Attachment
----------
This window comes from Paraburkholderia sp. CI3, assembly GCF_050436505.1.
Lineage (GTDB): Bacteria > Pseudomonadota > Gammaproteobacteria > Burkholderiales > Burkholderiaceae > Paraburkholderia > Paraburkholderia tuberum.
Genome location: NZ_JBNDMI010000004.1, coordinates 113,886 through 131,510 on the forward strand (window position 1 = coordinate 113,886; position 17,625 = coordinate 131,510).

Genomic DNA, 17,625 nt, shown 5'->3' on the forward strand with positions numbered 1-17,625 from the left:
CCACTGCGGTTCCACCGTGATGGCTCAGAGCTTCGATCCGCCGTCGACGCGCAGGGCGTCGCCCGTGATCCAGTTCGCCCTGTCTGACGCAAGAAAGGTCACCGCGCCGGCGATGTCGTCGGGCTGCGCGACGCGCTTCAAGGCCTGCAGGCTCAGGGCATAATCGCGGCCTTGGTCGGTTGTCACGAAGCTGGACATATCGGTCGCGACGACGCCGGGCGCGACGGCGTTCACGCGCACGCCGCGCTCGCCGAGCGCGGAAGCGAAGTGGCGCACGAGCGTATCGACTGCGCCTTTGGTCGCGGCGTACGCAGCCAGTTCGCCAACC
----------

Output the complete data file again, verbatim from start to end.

This window comes from Paraburkholderia sp. CI3, assembly GCF_050436505.1.
Lineage (GTDB): Bacteria > Pseudomonadota > Gammaproteobacteria > Burkholderiales > Burkholderiaceae > Paraburkholderia > Paraburkholderia tuberum.
Genome location: NZ_JBNDMI010000004.1, coordinates 113,886 through 131,510 on the forward strand (window position 1 = coordinate 113,886; position 17,625 = coordinate 131,510).

Genomic DNA, 17,625 nt, shown 5'->3' on the forward strand with positions numbered 1-17,625 from the left:
CCACTGCGGTTCCACCGTGATGGCTCAGAGCTTCGATCCGCCGTCGACGCGCAGGGCGTCGCCCGTGATCCAGTTCGCCCTGTCTGACGCAAGAAAGGTCACCGCGCCGGCGATGTCGTCGGGCTGCGCGACGCGCTTCAAGGCCTGCAGGCTCAGGGCATAATCGCGGCCTTGGTCGGTTGTCACGAAGCTGGACATATCGGTCGCGACGACGCCGGGCGCGACGGCGTTCACGCGCACGCCGCGCTCGCCGAGCGCGGAAGCGAAGTGGCGCACGAGCGTATCGACTGCGCCTTTGGTCGCGGCGTACGCAGCCAGTTCGCCAACC